To see the Part 1 of this post, please click here. Read more about Pixar Animation Studios clicking here.
The Pixar Universe and the Pixar Theory
The Pixar universe is a theoretical “shared universe” in which every character that is created by Pixar exists, sharing characteristics and an internal logic. Media discussion about a “Pixar Universe” has existed since at least 2003, and has been referred to in disparate sources such as Slash Film, Washington Times, Reno Gazette-Journal, and MTV News.
Pixar employee Jay Ward denied that the films take place in the same universe, saying: “It’s almost like the 9/11 conspiracy theories… it’s like, really? No, the movies were sort of made in a different order by different directors in different times, in different places. It’s cool that it all worked out that way, but it probably was not intentional.”
In his 2013 thesis entitled “The Pixar Theory”, journalist Jon Negroni wrote that that every character created by Pixar lives within a single fictional universe. He acknowledges that the concepts behind his thesis were derived from an episode of the Cracked.com video series After Hours, written by Daniel O’Brien. In his post, Negroni discusses various films and how they relate in a timeline of events. Films he examines include A Bug’s Life, Toy Story 2, Monsters, Inc., Finding Nemo, The Incredibles, Cars, Ratatouille, WALL-E, Up, Toy Story 3, Cars 2, Brave, and Monsters University. After his thesis was posted on the internet on July 11, 2013, it became a viral hit. Source: Wikipedia.
Read more about The Pixar Theory by Jon Negroni and see The Pixar Theory Timeline:
This post confirms and destroys some of the ideas of Jon Negroni in his The Pixar Theory, but in all forms, is a treat for any fan of Pixar. Read the full text here.
The ful list of my 10 favorites Pixar movies includes (in the Part 1):
1. TOY STORY, 1995
2. TOY STORY 2, 1999
3. TOY STORY 3, 2010
4. FINDING NEMO, 2003
5. RATATOUILLE, 2007
6. BUG’S LIFE, 1998.
A Bug’s Life is a retelling of Aesop’s fable The Ant and the Grasshopper. Production began shortly after the release of Toy Story in 1995. The movie was released to theaters on November 25, 1998 and directed by John Lasseter and co-directed by Andrew Stanton. The plot involves a misfit ant, Flik, who is looking for “tough warriors” to save his colony from greedy grasshoppers. Flik recruits a group of bugs that turn out to be an inept circus troupe. Randy Newman composed the music for the film, which stars the voices of Dave Foley, Kevin Spacey, Julia Louis-Dreyfus, Hayden Panettiere, David Hyde Pierce, Joe Ranft, Denis Leary, Jonathan Harris, Madeline Kahn, Bonnie Hunt, Brad Garrett, and Mike McShane. IMDb: http://www.imdb.com/title/tt0120623/.
7. THE INCREDIBLES, 2004.
The Incredibles was written and directed by Brad Bird and released by Walt Disney Pictures, starring the voices of Craig T. Nelson, Holly Hunter, Sarah Vowell, Spencer Fox, Jason Lee and Samuel L. Jackson. It was the sixth film produced by Pixar Animation Studios. The film’s title is the name of a family of superheroes who are forced to hide their powers and live a quiet suburban life. Mr. Incredible’s desire to help people draws the entire family into a battle with an evil villain and his killer robot. IMDb: http://www.imdb.com/title/tt0317705/.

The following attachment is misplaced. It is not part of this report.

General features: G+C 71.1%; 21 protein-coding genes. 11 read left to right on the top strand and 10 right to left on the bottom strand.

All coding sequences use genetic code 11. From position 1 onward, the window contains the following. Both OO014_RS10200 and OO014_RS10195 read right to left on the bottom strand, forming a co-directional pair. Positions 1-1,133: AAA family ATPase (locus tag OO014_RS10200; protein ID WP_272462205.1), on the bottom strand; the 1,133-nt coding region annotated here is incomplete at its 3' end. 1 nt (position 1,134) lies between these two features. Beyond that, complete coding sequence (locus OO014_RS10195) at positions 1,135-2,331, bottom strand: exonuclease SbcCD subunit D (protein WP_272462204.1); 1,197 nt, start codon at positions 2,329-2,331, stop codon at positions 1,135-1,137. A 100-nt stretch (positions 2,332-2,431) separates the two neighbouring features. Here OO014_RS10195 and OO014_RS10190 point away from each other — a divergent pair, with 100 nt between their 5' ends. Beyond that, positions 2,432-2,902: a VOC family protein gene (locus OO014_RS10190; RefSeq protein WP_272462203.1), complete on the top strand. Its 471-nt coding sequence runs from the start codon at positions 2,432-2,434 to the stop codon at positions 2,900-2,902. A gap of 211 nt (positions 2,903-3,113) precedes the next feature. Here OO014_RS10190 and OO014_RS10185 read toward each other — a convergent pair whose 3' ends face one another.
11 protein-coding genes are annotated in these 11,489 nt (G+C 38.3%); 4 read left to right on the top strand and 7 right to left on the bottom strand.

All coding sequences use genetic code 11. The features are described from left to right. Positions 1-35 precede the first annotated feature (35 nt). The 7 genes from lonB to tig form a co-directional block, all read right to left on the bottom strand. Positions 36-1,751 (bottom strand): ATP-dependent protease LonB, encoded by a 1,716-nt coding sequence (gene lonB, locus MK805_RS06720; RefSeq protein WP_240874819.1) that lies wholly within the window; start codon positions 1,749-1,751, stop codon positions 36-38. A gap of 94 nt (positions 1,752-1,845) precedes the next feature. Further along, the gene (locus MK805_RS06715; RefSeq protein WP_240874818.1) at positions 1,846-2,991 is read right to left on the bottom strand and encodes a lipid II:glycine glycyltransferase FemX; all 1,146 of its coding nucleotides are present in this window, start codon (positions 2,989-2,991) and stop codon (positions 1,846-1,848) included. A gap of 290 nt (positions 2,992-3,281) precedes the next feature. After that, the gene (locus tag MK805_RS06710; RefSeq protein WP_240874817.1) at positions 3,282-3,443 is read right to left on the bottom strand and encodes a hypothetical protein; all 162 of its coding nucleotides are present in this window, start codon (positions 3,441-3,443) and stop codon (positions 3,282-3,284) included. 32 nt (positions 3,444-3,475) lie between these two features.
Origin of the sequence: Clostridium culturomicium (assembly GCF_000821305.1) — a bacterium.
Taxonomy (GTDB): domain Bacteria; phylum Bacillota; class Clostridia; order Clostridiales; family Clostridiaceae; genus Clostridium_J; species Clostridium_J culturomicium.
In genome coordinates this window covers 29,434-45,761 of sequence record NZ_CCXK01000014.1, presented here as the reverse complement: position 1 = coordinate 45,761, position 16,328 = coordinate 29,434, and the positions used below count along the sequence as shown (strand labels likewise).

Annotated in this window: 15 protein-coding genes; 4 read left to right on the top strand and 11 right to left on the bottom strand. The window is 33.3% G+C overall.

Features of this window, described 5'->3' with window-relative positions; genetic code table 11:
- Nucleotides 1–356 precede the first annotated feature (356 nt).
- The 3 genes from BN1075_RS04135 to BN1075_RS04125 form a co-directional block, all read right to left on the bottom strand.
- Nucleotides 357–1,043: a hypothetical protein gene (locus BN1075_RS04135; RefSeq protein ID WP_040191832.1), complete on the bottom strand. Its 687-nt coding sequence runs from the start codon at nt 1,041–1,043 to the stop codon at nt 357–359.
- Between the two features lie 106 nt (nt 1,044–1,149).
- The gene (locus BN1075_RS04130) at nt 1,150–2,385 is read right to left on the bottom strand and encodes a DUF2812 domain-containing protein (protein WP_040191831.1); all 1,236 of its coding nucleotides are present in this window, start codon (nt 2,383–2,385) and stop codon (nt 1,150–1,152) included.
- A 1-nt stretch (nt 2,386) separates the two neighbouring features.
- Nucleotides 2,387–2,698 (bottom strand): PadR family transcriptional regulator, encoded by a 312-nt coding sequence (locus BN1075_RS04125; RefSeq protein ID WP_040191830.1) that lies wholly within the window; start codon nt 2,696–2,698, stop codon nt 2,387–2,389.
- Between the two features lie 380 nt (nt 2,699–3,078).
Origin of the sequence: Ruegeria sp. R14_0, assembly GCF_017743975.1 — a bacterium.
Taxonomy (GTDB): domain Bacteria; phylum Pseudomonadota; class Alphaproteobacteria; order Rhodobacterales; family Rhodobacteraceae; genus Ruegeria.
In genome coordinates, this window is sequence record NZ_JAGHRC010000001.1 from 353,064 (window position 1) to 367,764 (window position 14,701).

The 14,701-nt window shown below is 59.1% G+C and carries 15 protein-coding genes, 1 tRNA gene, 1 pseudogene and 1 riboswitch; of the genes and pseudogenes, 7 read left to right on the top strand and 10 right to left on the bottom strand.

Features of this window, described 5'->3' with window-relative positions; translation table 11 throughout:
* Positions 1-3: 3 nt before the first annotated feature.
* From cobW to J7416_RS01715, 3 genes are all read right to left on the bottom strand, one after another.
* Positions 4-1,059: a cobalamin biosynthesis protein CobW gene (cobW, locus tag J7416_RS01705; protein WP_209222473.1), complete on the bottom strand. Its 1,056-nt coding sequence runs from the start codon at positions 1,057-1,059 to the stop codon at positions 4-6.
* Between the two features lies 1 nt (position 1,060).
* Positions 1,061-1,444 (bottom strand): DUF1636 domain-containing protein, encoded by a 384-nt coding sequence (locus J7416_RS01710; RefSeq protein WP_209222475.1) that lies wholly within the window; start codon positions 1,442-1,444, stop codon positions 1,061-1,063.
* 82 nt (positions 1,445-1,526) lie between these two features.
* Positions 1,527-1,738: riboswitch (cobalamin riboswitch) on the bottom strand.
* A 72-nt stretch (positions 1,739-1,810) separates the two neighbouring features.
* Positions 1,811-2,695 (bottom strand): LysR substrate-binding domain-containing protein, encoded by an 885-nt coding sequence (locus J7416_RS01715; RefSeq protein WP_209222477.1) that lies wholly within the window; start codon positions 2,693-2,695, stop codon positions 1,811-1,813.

8. MONSTERS, INC., 2001.
Monsters, Inc. was directed by Pete Docter, produced by Pixar Animation Studios and released by Walt Disney Pictures. It was co-directed by Lee Unkrich and David Silverman and stars the voices of John Goodman, Billy Crystal, Steve Buscemi, James Coburn and Jennifer Tilly. The film centers around two monsters employed at the titular Monsters, Inc.: top scarer James P. “Sulley” Sullivan (John Goodman), and his one-eyed partner and best friend, Mike Wazowski (Billy Crystal). Monsters, Inc. employees generate their city’s power by targeting and scaring children, but they are themselves afraid that the children may contaminate them; when one child enters Monstropolis, Mike and Sulley must return her. IMDb: http://www.imdb.com/title/tt0198781/.
9. UP, 2009.
Up, directed by Pete Docter, was released on May 29, 2009 and opened the 2009 Cannes Film Festival, becoming the first animated and 3D film to do so. The film centers on an elderly widower named Carl Fredricksen (voiced by Edward Asner) and an earnest young Wilderness Explorer named Russell (Jordan Nagai). By tying thousands of balloons to his home, 78-year-old Carl sets out to fulfill his lifelong dream to see the wilds of South America and to complete a promise made to his lifelong love. The film was co-directed by Bob Peterson, with music composed by Michael Giacchino. IMDb: http://www.imdb.com/title/tt1049413/.
10. WALLY-E, 2008.
This is my favorite Pixar’s movie ever. WALL-E was directed by Andrew Stanton. The story follows a robot named WALL-E, who is designed to clean up a waste-covered Earth far in the future. He falls in love with another robot named EVE, who also has a programmed task, and follows her into outer space on an adventure that changes the destiny of both his kind and humanity. Both robots exhibit an appearance of free will and emotions similar to humans, which develop further as the film progresses. Most of the characters do not have actual human voices, but instead communicate with body language and robotic sounds, designed by Ben Burtt (from Star Wars film series), that resemble voices. It is also Pixar’s first animated feature with segments featuring live-action characters. IMDb: http://www.imdb.com/title/tt0910970/.